from denying the validity of the transfer from C. The whereby access to such land was hindered, thereby company are not bound on behalf of the transferee to depreciating the value of the same, held, that such
make inquiry of the transferor before registering the depreciation constituted a particular injury to plaint-transfer. Ct. App., Dec. 5, 1879. Sim v. Anglo-Ameriiff entitling him to redres3. Frink v. Lawrence, 20
can Telegraph Co. Opinions by Bramwell, Brett and Conn. 118; Francis v. Schoelkepp, 53 N.Y. 152; Stetson Cotton, LL. J., 42 L. T. Rep. (N. S.) 37. v. Faxon, 19 Pick. 147; Blanc r. Klumpke, 29 Cai. 156; PARTNERSHIP- EXPULSION OF MEMBER — COMMONOswald v. Grenet, 22 Tex. 94; Wood on Nuis., ch. 18. LAW PROCEDURE ACT, 1854, S. 11 . ARBITRATION Shepherd v. Barnett. Opinion by Gould, J. (Supreme CLAUSE-ORDER OF REFERENCE. A deed of partnerCt. Feb. 24, 1880.)
ship contained a clause that “if at any time during the
said partnership the business thereof shall not be conRECENT ENGLISH DECISIONS.
ducted or managed, or the results thereof shall not be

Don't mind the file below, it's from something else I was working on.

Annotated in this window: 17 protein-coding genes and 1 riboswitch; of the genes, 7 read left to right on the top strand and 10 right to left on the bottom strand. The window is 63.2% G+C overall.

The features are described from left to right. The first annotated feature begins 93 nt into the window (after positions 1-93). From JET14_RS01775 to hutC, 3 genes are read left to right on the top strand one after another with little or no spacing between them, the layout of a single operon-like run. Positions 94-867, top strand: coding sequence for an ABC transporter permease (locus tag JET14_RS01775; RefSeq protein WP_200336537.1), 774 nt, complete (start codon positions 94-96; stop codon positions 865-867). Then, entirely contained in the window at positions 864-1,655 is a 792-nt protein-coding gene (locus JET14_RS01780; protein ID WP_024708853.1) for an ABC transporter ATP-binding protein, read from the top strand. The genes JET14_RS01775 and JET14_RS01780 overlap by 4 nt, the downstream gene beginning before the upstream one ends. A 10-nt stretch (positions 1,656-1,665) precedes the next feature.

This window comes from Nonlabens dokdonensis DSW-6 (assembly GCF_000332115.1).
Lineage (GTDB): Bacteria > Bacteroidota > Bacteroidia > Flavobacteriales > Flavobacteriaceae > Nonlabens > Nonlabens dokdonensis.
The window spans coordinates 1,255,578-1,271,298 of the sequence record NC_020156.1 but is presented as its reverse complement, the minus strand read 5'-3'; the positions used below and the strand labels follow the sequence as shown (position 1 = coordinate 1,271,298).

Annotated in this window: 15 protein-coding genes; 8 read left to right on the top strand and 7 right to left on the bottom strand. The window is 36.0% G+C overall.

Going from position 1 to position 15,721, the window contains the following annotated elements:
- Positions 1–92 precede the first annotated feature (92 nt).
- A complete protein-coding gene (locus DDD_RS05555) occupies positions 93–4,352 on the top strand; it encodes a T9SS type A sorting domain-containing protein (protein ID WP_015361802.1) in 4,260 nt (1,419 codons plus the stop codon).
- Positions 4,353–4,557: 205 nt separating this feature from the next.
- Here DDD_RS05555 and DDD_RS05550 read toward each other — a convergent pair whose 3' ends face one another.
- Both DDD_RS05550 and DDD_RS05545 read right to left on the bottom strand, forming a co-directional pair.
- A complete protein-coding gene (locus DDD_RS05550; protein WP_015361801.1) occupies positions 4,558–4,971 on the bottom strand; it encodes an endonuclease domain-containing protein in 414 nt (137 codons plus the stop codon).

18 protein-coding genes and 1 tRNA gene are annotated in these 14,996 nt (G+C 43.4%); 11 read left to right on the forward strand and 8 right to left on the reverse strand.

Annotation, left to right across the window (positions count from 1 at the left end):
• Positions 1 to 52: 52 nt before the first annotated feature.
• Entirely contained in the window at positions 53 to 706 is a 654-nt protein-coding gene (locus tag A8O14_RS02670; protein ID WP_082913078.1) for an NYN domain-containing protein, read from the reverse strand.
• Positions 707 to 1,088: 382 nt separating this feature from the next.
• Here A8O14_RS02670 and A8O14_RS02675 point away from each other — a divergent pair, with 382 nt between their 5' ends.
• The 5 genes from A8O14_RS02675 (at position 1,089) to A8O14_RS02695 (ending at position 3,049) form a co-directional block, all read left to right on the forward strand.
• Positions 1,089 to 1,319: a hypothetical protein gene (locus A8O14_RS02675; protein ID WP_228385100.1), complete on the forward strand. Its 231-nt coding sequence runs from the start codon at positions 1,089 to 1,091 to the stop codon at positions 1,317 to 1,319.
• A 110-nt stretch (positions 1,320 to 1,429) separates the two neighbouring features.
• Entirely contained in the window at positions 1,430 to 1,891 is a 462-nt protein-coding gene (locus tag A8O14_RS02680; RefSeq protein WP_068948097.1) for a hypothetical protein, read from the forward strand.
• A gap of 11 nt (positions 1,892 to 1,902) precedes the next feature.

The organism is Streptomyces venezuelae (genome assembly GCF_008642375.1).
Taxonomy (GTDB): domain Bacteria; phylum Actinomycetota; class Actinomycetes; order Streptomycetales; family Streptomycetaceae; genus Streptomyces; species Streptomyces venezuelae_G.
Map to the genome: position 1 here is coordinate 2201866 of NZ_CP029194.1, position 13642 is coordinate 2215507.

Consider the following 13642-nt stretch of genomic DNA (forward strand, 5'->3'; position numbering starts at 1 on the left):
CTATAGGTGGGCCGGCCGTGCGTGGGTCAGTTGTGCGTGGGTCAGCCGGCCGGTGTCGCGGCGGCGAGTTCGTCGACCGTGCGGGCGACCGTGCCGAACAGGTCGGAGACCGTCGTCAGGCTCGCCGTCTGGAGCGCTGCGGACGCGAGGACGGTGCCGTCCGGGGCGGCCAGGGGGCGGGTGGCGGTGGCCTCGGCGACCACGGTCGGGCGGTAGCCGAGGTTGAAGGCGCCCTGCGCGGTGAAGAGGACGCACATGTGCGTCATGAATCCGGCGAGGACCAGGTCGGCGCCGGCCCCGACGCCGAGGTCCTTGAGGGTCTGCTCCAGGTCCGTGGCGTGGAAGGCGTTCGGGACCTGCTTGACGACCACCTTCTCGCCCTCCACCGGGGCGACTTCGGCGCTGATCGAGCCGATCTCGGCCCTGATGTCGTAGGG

to the satisfaction of the said W. A. R. (one of the BILLS OF LADING -SETS OF THREE- RIGHTS OF IN- partners), it shall be lawful for the said W. A. R to DORSEE — ENTRY UNDER SECOND BILL- LIABILITY OF give a notice in writing to the other partners or partWAREHOUSEMEN. — The consignees and owners of a ner of his desire that the said partnership shall detercargo to arrive in London indorsed and delivered the mine, and in such case the partnership shall cease and first of three bills of lading to the plaintiffs as a col- determine immediately on the expiration of three callateral security for money advanced. These bills of endar months from the giving such notice.” Held, lading had been signed by the master of the ship in that the power conferred by the clause was one which the usual set, marked respectively “First,” “Second" W. A. R. could exercise capriciously, and at his own and “Third,” and they represented the goods as de- will and pleasure. Where a partnership deed contains liverable to the said consignees or their assigns, that an arbitration clause, and disputes occur between the freight was made payable in London, and that the partners, the mere fact that one partner makes a master had affirmed to three bills of lading, “the one charge of actual fraud against his copartner is not sufof which bills being accomplished the rest to stand | ficient to prevent the copartner from insisting on a void.” When the ship arrived the consignees made reference to arbitration, and the court, having regard entry of this cargo, and it was placed in defendants' to the discretion given by the Common-Law Procedure warehouses. The master on the same day lodged with Act, 1854, section 11, ought in the exercise of that disthe defendants a copy of the manifest of the cargo, cretion to allow the matters which have been expressly with an authority to defendants to deliver the goods agreed to be referred to arbitration to be so referred, to the holders of the bills of lading, and on the follow- but secus, if the partner charged with fraud desires a ing day notice to detain the cargo until the freight public examination into the truth of the stigma enshould be paid. Upon receipt from the consignees of deavored to be cast upon him. Dicta of Wickens, V. the second of the bills of lading, the defendants C., in Willisford v. Watson, 28 L. T. Rep. (N. S.) 428; entered the consignees in their books as enterers, im- L. Rep., 14 Eq. 572, dissented from; Wood v. Woad, porters and proprietors of the goods, and after removal 30 L. T. Rep. (N. S.) 815; L. Rep., 9 Ex. 190, observed of the stop for freight delivered the goods to persons upon as containing the principles laid down in Fisher